A♦Q♥ Facing a Raise and a Call, what do you do here?
DECISION POINT: Seven-handed in a live $1-2 game both Middle Position players limp and it folds to you in the Big Blind. With A♦Q♥ you raise to $15 and both players call. You continuation bet $25 on the Q♠5♥3♣ flop. The MP1 player raises to $75, MP2 calls, and action is back on you. What do you do here?
PRO ANSWER: We are playing in a $1-2 cash game seven handed. We are dealt A♦Q♥ in the Big Blind and the Under the Gun player open limps for $2 with the player directly behind them also limps. Everyone else folds and action is on us.
While we are often happy to be able to take a free flop in the Big Blind, in this case we have one of the top 5% of hands that can be dealt preflop in No Limit Hold’em. Our hand would benefit from going heads up to the flop as most of the hands we hit postflop are one pair type hands. We elect to make it $15 and we fail to thin the field as both players call.
The flop is Q♠5♥3♣, which is an excellent flop for our hand. Even if we’d missed, this is the type of flop that is much better for our range as the preflop raiser as it is quite dry and disconnected and tends to miss the other players’ ranges. A continuation bet will be quite profitable here.
Typically on this dry of a flop we can use a bet on the smaller side of $15-$20 but we do decide to make it $25. The player to our left raises to $75, the remaining player cold calls the $75, and action is back on us.
This is a very tricky spot. We started the flop with $150 in our stack and $46 in the pot. This is a stack to pot ratio (SPR) of just over 3. Typically with that kind of SPR we are quite happy to just get all-in with hands as strong as top pair with top kicker. In this instance both of our opponents limp/called preflop so hands like QJs/KQs/QTs should definitely be in their range although we block some of those only allowing for 2 combinations of each.
In some looser, low stakes games you will see people make this play with off suit broadway cards as well, which would be much better for us as it would expand the combinations of hands we beat. The hands that beat us that are represented here are really just 55/33 (of which there are 3 combinations each), although in some very loose games we could see the occasional 53s.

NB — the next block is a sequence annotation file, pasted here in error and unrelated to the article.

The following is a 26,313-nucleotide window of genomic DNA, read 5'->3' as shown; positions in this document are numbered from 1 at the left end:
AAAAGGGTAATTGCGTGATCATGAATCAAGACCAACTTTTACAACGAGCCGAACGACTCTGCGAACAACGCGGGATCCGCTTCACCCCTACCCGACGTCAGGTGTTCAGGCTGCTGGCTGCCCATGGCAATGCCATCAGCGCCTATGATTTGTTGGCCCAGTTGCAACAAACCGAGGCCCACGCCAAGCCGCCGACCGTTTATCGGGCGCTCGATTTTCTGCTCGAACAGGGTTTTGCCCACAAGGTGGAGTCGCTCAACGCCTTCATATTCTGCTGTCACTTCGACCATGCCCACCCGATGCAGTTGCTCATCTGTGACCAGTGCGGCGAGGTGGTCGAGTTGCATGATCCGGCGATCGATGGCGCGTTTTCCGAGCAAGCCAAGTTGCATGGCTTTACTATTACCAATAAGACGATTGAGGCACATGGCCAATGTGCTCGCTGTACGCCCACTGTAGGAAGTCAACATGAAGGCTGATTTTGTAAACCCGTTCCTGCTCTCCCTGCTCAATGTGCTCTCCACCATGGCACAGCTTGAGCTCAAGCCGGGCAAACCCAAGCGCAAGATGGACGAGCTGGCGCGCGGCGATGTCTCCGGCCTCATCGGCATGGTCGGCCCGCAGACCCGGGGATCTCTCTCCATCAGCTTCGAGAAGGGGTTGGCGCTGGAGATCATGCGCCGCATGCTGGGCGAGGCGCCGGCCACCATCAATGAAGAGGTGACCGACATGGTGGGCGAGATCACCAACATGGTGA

There really aren’t very many logical bluffs for our opponent to have here. Maybe hands like A2s/A4s would play this way. Some aggressive players might play a hand like A3s/A5s with a backdoor flush draw this way. Given that there is already $221 in the pot and we have $125 total behind we are getting quite good odds to get the rest of our chips in for value.
If the stacks were much deeper we should consider calling. Against very rare opponents that never bluff and never raise with worse, we could consider folding. However, given these stacks and the amount that is in the pot, folding or calling would be a mistake.
Moving all-in is the best play.
How would you play it?
Share your answer in the comments below!
Improve Your Game Today!
Join LearnWPT and Get:
Think Like a Pro
- The WPT GTO Trainer to play real solved hands and get instant feedback on YOUR leaks
- On-demand access to in-depth Strategy Episodes
- All of your poker questions answered with the Ask a Pro Feature
- Expert analysis from LearnWPT Pros using The Hand Input Tool
- Community Forums to discuss all things poker with fellow LearnWPT Members
- Downloadable Tools you can use at and away from the tables
To join (just $5 your 1st month) click the JOIN NOW button at the top of your screen or the button below and start improving your game!
Have Questions about LearnWPT? Email us at [email protected] and we’ll be happy to help!